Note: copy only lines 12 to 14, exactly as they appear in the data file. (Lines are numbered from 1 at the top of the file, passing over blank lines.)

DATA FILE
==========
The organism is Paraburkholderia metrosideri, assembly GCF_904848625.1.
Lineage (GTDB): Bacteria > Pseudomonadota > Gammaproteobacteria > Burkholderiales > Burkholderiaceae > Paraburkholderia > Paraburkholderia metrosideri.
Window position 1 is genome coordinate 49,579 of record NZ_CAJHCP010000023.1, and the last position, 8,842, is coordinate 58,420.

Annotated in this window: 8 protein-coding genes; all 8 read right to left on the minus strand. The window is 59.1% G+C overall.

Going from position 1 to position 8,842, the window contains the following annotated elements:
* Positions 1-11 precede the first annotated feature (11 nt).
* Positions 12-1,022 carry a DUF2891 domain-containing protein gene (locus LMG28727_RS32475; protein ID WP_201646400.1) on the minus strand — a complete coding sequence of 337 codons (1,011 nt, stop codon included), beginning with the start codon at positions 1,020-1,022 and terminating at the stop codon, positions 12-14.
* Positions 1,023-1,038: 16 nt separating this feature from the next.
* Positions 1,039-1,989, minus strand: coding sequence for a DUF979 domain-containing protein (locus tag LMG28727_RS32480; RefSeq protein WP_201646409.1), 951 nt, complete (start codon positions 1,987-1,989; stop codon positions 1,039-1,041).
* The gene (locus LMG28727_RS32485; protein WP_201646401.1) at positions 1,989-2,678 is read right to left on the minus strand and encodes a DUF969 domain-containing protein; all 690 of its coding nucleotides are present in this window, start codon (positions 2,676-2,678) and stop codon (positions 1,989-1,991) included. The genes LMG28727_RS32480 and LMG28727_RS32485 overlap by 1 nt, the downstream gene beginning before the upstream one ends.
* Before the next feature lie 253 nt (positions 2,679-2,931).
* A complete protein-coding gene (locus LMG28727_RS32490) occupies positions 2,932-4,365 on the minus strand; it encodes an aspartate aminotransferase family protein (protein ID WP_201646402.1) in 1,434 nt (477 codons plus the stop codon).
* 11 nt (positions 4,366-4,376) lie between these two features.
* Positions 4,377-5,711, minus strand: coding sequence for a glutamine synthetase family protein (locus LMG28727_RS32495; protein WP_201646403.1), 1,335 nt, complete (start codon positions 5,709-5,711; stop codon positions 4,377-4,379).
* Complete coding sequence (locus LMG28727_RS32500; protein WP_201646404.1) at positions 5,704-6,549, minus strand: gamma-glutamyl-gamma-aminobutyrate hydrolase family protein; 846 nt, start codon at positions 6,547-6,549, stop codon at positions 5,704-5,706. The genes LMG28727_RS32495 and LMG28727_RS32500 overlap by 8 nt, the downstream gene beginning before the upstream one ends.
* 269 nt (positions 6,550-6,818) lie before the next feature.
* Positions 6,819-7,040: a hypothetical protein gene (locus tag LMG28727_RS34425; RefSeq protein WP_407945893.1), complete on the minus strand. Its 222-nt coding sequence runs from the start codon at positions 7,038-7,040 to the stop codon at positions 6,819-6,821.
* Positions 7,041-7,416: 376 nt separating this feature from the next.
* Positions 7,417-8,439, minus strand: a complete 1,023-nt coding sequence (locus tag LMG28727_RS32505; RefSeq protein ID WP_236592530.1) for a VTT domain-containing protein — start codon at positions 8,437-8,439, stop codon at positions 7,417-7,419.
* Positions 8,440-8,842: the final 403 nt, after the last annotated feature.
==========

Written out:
* A complete protein-coding gene (locus LMG28727_RS32490) occupies positions 2,932-4,365 on the minus strand; it encodes an aspartate aminotransferase family protein (protein ID WP_201646402.1) in 1,434 nt (477 codons plus the stop codon).
* 11 nt (positions 4,366-4,376) lie between these two features.
* Positions 4,377-5,711, minus strand: coding sequence for a glutamine synthetase family protein (locus LMG28727_RS32495; protein WP_201646403.1), 1,335 nt, complete (start codon positions 5,709-5,711; stop codon positions 4,377-4,379).